Gabourey Sidibe receives many hateful comments of her image and body through Twitter daily, which ended up pushing her to write this tweet. Even though Gabby is beautiful in her own way, people still expect her to want to be like the emphasized femininity stereotype. In Daniel Callahan’s article, he states that his “proposed plan to reduce obesity rates is to use strong social pressure- even if it crosses the line into outright discrimination- to teach people that being overweight and obese is ‘not socially acceptable any longer,’ and to “make just about everyone strongly want to avoid being overweight and obese”’ (Tomiyama and Mann, 2013). Even though Callahan’s advice has proven to be extremely ineffective, people don’t stop the hate towards women.



This Cosmopolitan article ranked the best and worst dressed celebrities at the 2017 Oscars and every single one mentioned is a woman, with only one (Octavia Spencer) being plus-sized. Although it could be said that only women are on this list because men’s tuxedos are all so similar, celebrities such as The Rock, Terrence Howard and Pharrell wore very unique tuxedos. This is an example of women being judged on looks, while men are judged on talent. As to why there is only one plus-sized woman on the list, “The obese are said to be lazy, self-indulgent, lacking in discipline, awkward, unattractive, weak-willed and sloppy, insecure and shapeless” (Callahan, 2013) and therefore, not best dressed.

katie hopkins

Heatworld Article on Katie Hopkins

Katie Hopkins is Daniel Callahan’s prodigy, and is also a firm believer in “abusive fat-talk, stigmatizing and shaming people to motivate healthful change” (Greenhalgh, 2015). She is an example of being on the other end of body shaming towards other women and celebrities. Like shown in the picture, she constantly uses “strong social pressure to bear on individuals” like Callahan has suggested. Callahan claims “it will be imperative, first, to persuade them that they ought to want a good diet and exercise for themselves and for their neighbor and, second, that excessive weight and outright obesity are not socially acceptable any longer” (Callahan, 2013). Not only does she attack many female celebs, she also says hateful things towards other issues like school shootings, etc.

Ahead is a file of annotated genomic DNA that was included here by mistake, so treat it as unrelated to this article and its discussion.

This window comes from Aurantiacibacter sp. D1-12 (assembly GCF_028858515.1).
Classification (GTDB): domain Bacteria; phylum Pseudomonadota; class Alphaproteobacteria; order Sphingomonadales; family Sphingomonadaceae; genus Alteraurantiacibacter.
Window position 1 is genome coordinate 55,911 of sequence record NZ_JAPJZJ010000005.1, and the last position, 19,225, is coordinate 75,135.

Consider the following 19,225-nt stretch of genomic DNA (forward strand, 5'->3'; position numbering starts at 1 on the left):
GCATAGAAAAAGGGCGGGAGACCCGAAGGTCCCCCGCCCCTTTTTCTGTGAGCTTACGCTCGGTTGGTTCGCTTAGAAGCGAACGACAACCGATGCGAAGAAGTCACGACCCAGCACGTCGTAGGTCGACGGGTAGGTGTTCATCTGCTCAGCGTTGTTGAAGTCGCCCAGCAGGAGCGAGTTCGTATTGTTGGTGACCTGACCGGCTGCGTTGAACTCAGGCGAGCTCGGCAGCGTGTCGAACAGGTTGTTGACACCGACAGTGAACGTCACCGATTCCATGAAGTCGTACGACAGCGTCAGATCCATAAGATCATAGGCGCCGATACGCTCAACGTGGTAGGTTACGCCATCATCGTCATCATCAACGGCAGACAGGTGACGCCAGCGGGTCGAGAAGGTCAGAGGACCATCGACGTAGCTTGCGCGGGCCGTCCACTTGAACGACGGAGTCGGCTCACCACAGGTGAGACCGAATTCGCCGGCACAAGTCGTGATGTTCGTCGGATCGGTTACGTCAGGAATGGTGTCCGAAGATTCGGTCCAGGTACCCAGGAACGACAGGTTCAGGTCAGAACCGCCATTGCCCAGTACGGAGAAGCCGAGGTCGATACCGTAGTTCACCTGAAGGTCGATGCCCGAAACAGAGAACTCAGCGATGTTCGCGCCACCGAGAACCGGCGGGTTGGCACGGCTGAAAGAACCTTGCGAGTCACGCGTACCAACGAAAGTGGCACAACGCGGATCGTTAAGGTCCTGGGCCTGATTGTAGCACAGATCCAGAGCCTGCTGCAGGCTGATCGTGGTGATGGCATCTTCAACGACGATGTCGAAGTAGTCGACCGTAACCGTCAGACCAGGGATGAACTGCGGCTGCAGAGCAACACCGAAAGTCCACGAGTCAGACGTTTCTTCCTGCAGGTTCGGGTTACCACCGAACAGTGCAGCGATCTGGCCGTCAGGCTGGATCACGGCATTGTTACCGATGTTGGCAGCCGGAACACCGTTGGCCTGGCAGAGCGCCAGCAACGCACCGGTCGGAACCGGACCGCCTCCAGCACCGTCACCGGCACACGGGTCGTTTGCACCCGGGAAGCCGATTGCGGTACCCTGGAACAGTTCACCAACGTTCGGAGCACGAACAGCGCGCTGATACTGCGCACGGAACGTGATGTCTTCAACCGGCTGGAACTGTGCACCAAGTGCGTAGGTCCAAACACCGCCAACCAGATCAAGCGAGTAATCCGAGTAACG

Women are held to higher standards when it comes to emphasized femininity because historically women have been viewed as property, sexualized objects, and one that can be controlled. This toxic idea has led to the discrimination of women both in and out of the spotlight. After all, “weight-based discrimination is one of the few legal forms of discrimination that remain in America, and there is substantial evidence of weight discrimination across multiple domains of living, including health care, employment, education, and media” (Tomiyama and Mann, 2013). Fat shaming is so widely accepted, especially when it is against women with “derogatory labels like “slut,” “fat, ugly piece of shit,” and “bloated lump of fat” (Greenhalgh, 2015) that those who commit the crime see nothing wrong with their actions. Bullies believe they are encouraging the victims to live a healthier lifestyle, when in reality, they are dehumanizing women.


Tomiyama, A., & Mann, T. (2013). If Shaming Reduced Obesity, There Would Be No Fat People. The Hastings Center Report,43(3), 4-5. Retrieved from http://www.jstor.org/stable/23480876

CALLAHAN, D. (2013). OBESITY: Chasing an Elusive Epidemic. The Hastings Center Report, 43(1), 34-40. Retrieved from http://www.jstor.org/stable/23480960

Greenhalgh, S. (2015). Social Justice and the End of the War on Fat. In Fat-Talk Nation: The Human Costs of America’s War on Fat (pp. 267-288). Ithaca; London: Cornell University Press. Retrieved from http://www.jstor.org/stable/10.7591/j.ctt20d8843.13